7. Human beings are not souls trapped in bodies, but embodied lives. Our future is resurrection like Christ's and any spirituality that ends up hating the body (and the natural world upon which it relies) is an expression of what Nietzsche correctly diagnoses as ressentiment. True spirituality is earthy. (Matthew 6.10)

8. We are members of the community of creation, not demi-gods without obligations towards our fellow creatures. Anthropocentric domination is a misreading of godly human authority as caring service. (Genesis 1-2)

9. We need the extra-human creation in order to fulfil our role (and they need us) in joining together in praise of the Creator (e.g. Pss 96; 148).

10. God has filled the world with beauty and only the hardhearted and blind ignore it.

11. God's saving purposes are not limited to humans. If God has not limited his gospel to one particular race, age, gender, culture or class, why would he limit it to one species? Jesus' death was for all creation (Colossians 1.15-20). In the archetypal salvation narrative of Genesis 6-9, Noah and his family are saved along with representatives of the rest of the community of creation.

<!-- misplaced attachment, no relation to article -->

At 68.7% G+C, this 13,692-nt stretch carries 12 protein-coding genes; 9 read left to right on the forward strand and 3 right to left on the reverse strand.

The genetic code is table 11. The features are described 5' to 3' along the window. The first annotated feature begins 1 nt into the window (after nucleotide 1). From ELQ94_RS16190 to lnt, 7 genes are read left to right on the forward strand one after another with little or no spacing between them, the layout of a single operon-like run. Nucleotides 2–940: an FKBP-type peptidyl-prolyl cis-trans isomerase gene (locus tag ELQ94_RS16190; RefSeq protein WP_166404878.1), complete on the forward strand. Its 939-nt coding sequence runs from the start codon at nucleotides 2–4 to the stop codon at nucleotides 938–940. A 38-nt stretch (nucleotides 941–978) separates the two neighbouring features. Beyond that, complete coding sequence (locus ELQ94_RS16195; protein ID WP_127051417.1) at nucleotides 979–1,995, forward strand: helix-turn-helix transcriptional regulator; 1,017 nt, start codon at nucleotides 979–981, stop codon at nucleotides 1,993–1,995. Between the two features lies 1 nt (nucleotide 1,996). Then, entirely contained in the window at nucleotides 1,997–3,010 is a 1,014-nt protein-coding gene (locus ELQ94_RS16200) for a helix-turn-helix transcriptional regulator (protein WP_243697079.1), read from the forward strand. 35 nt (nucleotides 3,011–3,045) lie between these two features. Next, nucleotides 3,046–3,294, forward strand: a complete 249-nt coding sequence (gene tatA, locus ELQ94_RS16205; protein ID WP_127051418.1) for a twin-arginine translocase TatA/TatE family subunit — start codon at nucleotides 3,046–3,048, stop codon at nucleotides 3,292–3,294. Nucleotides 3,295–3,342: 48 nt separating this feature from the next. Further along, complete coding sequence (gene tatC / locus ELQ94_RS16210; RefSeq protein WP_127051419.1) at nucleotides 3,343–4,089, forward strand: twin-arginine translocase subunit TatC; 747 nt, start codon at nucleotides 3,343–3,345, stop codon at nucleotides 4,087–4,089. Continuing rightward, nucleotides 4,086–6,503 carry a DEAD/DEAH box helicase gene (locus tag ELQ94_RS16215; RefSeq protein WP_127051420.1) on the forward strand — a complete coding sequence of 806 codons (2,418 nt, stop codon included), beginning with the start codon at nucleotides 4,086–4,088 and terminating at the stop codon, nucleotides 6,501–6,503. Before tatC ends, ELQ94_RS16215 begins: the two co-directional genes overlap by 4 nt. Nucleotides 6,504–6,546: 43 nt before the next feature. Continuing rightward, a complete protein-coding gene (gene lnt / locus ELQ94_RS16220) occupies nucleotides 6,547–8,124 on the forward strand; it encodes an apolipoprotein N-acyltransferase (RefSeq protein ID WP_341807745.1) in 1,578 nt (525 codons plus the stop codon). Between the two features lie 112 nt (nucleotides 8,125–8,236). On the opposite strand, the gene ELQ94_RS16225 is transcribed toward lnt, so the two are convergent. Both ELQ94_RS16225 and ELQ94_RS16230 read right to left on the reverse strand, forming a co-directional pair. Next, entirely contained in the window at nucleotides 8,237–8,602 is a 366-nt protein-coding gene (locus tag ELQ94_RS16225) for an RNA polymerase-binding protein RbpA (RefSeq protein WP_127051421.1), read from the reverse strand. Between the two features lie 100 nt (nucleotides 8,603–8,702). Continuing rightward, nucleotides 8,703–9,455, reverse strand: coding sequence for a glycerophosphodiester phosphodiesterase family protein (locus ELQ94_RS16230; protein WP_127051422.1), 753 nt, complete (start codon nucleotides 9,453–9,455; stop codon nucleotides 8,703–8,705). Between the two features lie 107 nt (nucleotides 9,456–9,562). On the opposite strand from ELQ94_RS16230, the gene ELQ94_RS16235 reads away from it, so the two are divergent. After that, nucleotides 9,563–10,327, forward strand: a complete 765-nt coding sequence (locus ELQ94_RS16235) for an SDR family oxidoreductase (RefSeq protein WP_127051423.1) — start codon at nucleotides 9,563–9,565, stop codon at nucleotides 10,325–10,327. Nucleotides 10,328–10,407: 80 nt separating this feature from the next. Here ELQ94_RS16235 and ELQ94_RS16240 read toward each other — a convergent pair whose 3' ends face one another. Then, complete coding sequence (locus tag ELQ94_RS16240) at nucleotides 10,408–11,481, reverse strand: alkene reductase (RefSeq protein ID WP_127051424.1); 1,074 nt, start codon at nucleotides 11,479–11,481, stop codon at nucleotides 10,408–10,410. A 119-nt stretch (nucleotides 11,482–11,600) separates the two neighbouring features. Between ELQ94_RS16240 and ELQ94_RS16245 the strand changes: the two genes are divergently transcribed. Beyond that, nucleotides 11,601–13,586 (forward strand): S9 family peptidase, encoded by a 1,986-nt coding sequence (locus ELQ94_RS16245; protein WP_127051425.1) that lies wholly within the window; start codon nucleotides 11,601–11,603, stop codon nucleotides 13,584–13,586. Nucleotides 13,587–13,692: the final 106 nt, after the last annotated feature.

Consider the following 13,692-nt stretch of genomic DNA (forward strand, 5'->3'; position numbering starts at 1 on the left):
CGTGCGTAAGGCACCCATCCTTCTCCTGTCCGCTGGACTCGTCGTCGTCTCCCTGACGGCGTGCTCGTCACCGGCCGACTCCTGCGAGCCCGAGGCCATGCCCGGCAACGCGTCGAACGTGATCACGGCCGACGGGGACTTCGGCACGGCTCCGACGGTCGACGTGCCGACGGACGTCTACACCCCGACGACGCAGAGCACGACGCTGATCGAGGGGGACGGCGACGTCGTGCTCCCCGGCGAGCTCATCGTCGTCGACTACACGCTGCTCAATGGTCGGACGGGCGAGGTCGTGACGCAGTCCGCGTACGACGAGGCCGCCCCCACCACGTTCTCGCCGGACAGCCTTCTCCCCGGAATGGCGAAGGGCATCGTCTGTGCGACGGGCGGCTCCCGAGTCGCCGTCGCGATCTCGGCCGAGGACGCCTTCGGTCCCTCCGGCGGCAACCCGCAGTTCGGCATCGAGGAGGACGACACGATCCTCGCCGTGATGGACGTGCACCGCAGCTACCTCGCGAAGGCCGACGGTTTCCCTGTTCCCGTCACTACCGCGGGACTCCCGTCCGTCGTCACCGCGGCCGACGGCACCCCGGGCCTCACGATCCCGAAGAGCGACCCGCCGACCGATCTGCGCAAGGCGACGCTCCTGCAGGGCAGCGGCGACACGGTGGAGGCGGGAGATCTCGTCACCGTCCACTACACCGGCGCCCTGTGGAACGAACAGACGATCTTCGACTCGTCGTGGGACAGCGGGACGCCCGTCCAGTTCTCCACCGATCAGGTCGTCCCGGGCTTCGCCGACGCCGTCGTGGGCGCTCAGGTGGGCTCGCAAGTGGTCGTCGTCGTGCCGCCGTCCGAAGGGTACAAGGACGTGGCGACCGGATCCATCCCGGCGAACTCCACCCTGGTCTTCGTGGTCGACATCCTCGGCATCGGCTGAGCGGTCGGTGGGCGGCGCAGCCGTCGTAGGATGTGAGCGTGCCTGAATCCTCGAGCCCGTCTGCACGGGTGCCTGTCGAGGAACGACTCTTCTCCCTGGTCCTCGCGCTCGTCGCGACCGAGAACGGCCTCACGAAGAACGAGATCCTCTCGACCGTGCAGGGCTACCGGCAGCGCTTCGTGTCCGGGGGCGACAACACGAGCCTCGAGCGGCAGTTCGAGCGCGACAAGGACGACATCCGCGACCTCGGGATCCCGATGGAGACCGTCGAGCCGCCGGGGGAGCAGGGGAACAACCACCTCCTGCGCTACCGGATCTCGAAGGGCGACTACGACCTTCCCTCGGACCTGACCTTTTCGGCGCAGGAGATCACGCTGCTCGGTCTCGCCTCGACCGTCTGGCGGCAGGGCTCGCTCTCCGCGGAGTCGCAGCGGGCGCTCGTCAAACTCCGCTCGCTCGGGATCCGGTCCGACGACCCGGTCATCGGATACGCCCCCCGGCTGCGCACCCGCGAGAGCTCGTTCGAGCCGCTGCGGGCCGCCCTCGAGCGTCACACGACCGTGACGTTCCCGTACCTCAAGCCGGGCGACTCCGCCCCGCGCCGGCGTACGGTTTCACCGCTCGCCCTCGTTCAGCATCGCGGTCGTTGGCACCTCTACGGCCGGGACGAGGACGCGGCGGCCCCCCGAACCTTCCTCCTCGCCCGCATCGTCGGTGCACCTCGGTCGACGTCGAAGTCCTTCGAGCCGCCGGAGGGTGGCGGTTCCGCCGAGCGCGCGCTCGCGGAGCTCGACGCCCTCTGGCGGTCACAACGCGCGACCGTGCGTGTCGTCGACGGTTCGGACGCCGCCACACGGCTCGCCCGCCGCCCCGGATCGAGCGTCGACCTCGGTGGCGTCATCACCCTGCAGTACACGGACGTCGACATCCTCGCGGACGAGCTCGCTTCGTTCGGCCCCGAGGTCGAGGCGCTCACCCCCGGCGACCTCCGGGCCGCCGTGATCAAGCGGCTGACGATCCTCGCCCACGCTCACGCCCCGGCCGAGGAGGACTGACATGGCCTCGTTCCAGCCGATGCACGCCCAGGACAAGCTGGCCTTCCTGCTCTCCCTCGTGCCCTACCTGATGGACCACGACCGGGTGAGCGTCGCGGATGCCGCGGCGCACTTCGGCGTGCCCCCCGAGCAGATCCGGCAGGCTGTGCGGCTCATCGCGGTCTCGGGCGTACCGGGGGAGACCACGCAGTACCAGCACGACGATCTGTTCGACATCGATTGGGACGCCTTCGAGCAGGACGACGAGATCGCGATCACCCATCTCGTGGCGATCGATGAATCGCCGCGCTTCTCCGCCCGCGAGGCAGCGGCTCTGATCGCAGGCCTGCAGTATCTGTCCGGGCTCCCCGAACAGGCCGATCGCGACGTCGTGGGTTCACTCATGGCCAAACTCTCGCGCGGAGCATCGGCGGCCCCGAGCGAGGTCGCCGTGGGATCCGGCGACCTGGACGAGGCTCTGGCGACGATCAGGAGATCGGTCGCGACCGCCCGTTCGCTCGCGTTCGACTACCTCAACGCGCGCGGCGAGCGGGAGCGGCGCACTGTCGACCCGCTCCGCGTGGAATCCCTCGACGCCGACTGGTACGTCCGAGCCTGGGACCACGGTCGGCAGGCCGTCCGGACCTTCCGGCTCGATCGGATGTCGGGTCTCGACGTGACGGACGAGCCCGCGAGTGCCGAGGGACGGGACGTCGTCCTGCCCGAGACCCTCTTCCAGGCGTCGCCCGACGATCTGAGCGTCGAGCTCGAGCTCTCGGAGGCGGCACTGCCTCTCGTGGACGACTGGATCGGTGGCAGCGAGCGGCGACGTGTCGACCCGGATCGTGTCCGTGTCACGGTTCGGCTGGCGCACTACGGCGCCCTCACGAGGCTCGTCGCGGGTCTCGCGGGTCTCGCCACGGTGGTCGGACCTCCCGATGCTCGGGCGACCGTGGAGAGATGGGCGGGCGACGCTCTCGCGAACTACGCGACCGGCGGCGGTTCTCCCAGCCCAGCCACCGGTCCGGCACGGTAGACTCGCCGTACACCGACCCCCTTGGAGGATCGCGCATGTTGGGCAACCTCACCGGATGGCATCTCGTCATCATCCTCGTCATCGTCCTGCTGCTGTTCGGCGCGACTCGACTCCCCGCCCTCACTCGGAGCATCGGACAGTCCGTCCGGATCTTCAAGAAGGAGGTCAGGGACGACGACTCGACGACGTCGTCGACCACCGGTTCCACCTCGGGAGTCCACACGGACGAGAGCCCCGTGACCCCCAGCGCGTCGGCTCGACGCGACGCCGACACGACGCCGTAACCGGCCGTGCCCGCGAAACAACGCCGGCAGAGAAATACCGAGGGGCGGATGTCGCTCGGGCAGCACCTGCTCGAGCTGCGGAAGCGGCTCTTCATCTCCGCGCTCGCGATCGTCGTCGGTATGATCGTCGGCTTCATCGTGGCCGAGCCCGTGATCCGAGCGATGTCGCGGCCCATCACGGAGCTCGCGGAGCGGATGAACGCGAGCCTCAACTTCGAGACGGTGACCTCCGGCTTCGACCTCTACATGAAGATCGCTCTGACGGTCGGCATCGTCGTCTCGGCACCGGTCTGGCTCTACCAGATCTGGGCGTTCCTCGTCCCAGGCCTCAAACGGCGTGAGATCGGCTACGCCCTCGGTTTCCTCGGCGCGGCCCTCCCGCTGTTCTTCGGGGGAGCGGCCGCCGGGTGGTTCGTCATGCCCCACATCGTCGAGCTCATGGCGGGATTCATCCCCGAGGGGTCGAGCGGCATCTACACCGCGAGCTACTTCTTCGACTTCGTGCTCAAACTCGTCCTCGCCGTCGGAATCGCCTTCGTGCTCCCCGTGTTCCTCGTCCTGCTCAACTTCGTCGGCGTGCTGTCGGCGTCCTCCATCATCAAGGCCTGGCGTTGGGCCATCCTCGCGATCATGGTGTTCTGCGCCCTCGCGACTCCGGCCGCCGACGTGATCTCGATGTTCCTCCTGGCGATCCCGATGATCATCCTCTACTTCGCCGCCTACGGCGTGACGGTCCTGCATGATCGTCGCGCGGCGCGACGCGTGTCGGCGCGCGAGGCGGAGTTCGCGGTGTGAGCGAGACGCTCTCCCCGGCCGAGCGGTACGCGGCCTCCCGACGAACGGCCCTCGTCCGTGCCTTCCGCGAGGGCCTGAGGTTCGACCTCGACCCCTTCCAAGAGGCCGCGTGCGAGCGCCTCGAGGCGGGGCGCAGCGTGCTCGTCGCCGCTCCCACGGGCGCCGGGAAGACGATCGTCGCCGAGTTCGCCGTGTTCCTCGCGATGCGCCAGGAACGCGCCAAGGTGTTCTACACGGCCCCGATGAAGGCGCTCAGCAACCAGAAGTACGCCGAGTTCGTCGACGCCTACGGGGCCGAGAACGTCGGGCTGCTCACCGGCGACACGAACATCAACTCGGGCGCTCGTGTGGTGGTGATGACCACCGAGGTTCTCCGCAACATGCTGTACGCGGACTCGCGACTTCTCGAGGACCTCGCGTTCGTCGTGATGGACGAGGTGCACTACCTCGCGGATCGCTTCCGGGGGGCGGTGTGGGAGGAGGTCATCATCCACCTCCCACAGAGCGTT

12. Wisdom requires paying attention to the world beyond the human. Jesus enjoins us to consider the sparrows and lilies (Matthew 6.26, 28). Wise king Solomon spoke of trees (1 Kings 4.29-34) and Proverbs 12.10 points out that "The godly care for their animals, but the wicked are always cruel". Remember that the world's first animal welfare organisation, the RSPCA, was founded by William Wilberforce, the same man who helped lead the campaign to abolish modern slavery.

13. The journey of becoming a neighbour involves the ongoing expansion of our horizon of love. When we are gripped by God's love, we are freed from the echo-chamber of our own concerns into caring for our neighbour. But just who is our neighbour? The answer to that question can never be delimited in advance but must be discovered as we come across those in need. Are other creatures also (in some sense) our neighbours? In the end, I believe so. For instance, Deuteronomy 24-25 places concern for the needs of oxen amongst concern for poor labourers, the widowed, orphans and aliens. Compassion is not circumscribed by the human.